Studies examining the effectiveness of treatment in reducing the noises of death rattle have been conducted; however, the physical impact of death rattle on the patient experiencing the phenomenon has not been investigated. Treatments may be undertaken to appease family and staff but these treatments may be more burdensome than beneficial to the patient.
Further, nonbeneficial treatments increase the cost of care. A prospective, two-group observation study was conducted to determine if patients with naturally occurring death rattle experience respiratory distress. Patents who were near death were stratified into those with and without death rattle. Seventy-one dying patients were recruited from three palliative care and hospice settings.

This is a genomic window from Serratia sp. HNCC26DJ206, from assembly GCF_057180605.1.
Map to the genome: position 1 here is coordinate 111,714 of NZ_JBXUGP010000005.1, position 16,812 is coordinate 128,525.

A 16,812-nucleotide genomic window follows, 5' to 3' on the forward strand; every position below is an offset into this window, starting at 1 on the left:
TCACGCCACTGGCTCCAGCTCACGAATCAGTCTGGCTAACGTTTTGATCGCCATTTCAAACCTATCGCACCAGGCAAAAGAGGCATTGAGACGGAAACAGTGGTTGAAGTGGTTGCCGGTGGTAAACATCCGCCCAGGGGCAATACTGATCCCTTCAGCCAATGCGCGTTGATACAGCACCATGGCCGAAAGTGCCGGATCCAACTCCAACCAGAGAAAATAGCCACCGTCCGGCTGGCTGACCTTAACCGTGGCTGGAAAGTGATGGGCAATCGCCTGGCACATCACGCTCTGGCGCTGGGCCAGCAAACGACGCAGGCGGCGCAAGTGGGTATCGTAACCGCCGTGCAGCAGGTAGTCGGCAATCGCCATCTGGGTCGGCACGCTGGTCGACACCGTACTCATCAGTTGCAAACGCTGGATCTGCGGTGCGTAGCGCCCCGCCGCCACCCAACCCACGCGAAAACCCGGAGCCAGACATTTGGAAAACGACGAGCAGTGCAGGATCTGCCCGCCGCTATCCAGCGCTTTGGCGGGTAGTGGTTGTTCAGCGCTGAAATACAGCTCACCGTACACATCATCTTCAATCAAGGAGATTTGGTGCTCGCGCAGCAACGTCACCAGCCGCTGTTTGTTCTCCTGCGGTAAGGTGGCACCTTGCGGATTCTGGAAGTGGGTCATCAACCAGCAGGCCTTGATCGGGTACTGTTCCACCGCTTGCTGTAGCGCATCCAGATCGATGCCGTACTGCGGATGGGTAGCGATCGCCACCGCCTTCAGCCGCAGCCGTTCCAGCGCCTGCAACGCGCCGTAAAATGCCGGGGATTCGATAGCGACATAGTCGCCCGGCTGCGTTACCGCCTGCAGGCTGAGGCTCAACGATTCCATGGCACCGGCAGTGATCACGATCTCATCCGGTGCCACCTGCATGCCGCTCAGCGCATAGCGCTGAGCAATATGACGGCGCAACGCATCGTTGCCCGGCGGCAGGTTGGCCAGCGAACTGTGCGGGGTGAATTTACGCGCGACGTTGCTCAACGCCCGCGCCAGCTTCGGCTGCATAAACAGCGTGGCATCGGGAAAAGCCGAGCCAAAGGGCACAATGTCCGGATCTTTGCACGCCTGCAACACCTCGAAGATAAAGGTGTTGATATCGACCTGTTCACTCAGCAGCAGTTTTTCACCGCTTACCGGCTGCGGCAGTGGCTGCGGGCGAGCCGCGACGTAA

Patients were excluded if they had an artificial airway or if their clinical condition caused a secondary source of death rattle, identified as pseudo-death rattle. Daily observations were made for death rattle intensity and respiratory distress along with use of antisecretory medications.
SPSS analysis code, project proposal